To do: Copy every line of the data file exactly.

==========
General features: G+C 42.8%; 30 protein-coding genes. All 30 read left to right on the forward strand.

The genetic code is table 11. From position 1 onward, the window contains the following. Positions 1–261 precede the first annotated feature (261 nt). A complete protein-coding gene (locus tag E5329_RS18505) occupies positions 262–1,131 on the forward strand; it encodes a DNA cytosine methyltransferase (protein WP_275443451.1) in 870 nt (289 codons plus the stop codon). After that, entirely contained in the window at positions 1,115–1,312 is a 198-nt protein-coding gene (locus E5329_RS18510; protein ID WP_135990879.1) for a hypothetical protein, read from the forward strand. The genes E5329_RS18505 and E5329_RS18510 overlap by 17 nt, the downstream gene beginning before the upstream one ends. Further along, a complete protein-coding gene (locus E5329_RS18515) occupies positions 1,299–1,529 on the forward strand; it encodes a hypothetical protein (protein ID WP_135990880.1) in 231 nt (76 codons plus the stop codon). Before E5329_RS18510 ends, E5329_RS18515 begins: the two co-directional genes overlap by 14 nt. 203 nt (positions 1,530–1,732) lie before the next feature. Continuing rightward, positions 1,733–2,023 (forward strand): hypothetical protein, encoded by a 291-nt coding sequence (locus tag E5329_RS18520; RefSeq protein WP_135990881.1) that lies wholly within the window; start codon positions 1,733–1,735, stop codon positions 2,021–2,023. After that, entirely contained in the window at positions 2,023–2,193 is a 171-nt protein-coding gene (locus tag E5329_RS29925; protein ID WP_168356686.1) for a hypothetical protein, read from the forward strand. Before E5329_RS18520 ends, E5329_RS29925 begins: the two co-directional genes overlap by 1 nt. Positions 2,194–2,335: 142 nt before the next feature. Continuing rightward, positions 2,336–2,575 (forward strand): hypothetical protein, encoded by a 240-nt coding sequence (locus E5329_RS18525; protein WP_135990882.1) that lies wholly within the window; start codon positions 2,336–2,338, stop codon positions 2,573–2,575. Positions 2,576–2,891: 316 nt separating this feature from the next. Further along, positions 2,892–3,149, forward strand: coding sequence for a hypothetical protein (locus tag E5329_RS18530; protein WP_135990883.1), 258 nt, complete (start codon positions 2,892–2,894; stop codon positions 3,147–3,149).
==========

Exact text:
General features: G+C 42.8%; 30 protein-coding genes. All 30 read left to right on the forward strand.

The genetic code is table 11. From position 1 onward, the window contains the following. Positions 1–261 precede the first annotated feature (261 nt). A complete protein-coding gene (locus tag E5329_RS18505) occupies positions 262–1,131 on the forward strand; it encodes a DNA cytosine methyltransferase (protein WP_275443451.1) in 870 nt (289 codons plus the stop codon). After that, entirely contained in the window at positions 1,115–1,312 is a 198-nt protein-coding gene (locus E5329_RS18510; protein ID WP_135990879.1) for a hypothetical protein, read from the forward strand. The genes E5329_RS18505 and E5329_RS18510 overlap by 17 nt, the downstream gene beginning before the upstream one ends. Further along, a complete protein-coding gene (locus E5329_RS18515) occupies positions 1,299–1,529 on the forward strand; it encodes a hypothetical protein (protein ID WP_135990880.1) in 231 nt (76 codons plus the stop codon). Before E5329_RS18510 ends, E5329_RS18515 begins: the two co-directional genes overlap by 14 nt. 203 nt (positions 1,530–1,732) lie before the next feature. Continuing rightward, positions 1,733–2,023 (forward strand): hypothetical protein, encoded by a 291-nt coding sequence (locus tag E5329_RS18520; RefSeq protein WP_135990881.1) that lies wholly within the window; start codon positions 1,733–1,735, stop codon positions 2,021–2,023. After that, entirely contained in the window at positions 2,023–2,193 is a 171-nt protein-coding gene (locus tag E5329_RS29925; protein ID WP_168356686.1) for a hypothetical protein, read from the forward strand. Before E5329_RS18520 ends, E5329_RS29925 begins: the two co-directional genes overlap by 1 nt. Positions 2,194–2,335: 142 nt before the next feature. Continuing rightward, positions 2,336–2,575 (forward strand): hypothetical protein, encoded by a 240-nt coding sequence (locus E5329_RS18525; protein WP_135990882.1) that lies wholly within the window; start codon positions 2,336–2,338, stop codon positions 2,573–2,575. Positions 2,576–2,891: 316 nt separating this feature from the next. Further along, positions 2,892–3,149, forward strand: coding sequence for a hypothetical protein (locus tag E5329_RS18530; protein WP_135990883.1), 258 nt, complete (start codon positions 2,892–2,894; stop codon positions 3,147–3,149).